alSourcefv(Sources[GUN2], AL_POSITION, SourcePos[GUN2]);
    alSourcefv(Sources[GUN2], AL_VELOCITY, SourceVel[GUN2]);
    alSourcei (Sources[GUN2], AL_LOOPING,  AL_FALSE       );

    // Do another error check and return.

    if( alGetError() != AL_NO_ERROR)
        return AL_FALSE;

    return AL_TRUE;
}

This code looks quite a bit different at first, but it isn't really. Basically we load the file data into our 3 buffers, then lock the 3 buffers to our 3 sources relatively. The only other difference is that the "Battle.wav" (Source index 0) is looping while the rest are not.

void SetListenerValues()
{
    alListenerfv(AL_POSITION,    ListenerPos);
    alListenerfv(AL_VELOCITY,    ListenerVel);
    alListenerfv(AL_ORIENTATION, ListenerOri);
}

void KillALData()
{
    alDeleteBuffers(NUM_BUFFERS, &Buffers[0]);
    alDeleteSources(NUM_SOURCES, &Sources[0]);
    alutExit();
}

I don't think we changed anything in this code.

int main(int argc, char *argv[])
{
    // Initialize OpenAL and clear the error bit.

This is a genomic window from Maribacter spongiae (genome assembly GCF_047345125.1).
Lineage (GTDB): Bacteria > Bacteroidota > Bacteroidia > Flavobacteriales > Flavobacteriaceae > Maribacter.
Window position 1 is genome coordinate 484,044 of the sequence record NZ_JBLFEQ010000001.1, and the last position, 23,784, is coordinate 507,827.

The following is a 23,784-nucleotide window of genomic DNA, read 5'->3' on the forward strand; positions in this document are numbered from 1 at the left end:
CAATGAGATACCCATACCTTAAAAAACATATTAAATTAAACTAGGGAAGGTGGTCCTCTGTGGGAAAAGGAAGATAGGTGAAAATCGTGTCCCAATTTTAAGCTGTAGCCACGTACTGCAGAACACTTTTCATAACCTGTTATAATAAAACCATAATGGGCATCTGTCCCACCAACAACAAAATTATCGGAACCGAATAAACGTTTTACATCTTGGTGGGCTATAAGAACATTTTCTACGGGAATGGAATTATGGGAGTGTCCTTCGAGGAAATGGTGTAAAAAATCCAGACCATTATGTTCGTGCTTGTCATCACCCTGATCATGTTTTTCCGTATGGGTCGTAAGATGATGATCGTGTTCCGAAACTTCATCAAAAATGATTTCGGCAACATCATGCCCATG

alutInit(NULL, 0);
    alGetError();

    // Load the wav data.
    if (LoadALData() == AL_FALSE)
        return 0;

    SetListenerValues();

    // Setup an exit procedure.
    atexit(KillALData);

    // Begin the battle sample to play.
    alSourcePlay(Sources[BATTLE]);

    // Go through all the sources and check that they are playing.
    // Skip the first source because it is looping anyway (will always be playing).
    ALint play;

    while (!kbhit())
    {
        for (int i = 1; i < NUM_SOURCES; i++)
        {
                alGetSourcei(Sources[i], AL_SOURCE_STATE, &play);

                if (play != AL_PLAYING)
                {
                    // Pick a random position around the listener to play the source.